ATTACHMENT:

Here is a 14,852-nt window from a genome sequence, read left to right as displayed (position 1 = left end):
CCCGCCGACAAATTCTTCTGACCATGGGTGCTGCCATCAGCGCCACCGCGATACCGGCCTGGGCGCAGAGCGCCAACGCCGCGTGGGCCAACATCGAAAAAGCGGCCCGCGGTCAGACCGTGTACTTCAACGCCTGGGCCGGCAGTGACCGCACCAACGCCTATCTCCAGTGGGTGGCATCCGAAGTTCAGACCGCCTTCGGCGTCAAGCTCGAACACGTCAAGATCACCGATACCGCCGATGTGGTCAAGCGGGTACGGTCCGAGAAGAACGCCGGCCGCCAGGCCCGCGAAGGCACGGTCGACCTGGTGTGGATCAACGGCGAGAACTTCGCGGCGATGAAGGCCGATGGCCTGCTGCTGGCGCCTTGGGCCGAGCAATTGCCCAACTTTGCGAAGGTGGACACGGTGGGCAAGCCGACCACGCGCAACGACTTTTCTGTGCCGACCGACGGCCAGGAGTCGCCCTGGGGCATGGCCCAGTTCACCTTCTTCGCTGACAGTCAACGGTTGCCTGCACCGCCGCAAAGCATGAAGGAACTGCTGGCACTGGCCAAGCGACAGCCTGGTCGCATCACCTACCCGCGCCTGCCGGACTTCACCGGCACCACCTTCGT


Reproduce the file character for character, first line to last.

Here is a 14,852-nt window from a genome sequence, read left to right as displayed (position 1 = left end):
CCCGCCGACAAATTCTTCTGACCATGGGTGCTGCCATCAGCGCCACCGCGATACCGGCCTGGGCGCAGAGCGCCAACGCCGCGTGGGCCAACATCGAAAAAGCGGCCCGCGGTCAGACCGTGTACTTCAACGCCTGGGCCGGCAGTGACCGCACCAACGCCTATCTCCAGTGGGTGGCATCCGAAGTTCAGACCGCCTTCGGCGTCAAGCTCGAACACGTCAAGATCACCGATACCGCCGATGTGGTCAAGCGGGTACGGTCCGAGAAGAACGCCGGCCGCCAGGCCCGCGAAGGCACGGTCGACCTGGTGTGGATCAACGGCGAGAACTTCGCGGCGATGAAGGCCGATGGCCTGCTGCTGGCGCCTTGGGCCGAGCAATTGCCCAACTTTGCGAAGGTGGACACGGTGGGCAAGCCGACCACGCGCAACGACTTTTCTGTGCCGACCGACGGCCAGGAGTCGCCCTGGGGCATGGCCCAGTTCACCTTCTTCGCTGACAGTCAACGGTTGCCTGCACCGCCGCAAAGCATGAAGGAACTGCTGGCACTGGCCAAGCGACAGCCTGGTCGCATCACCTACCCGCGCCTGCCGGACTTCACCGGCACCACCTTCGT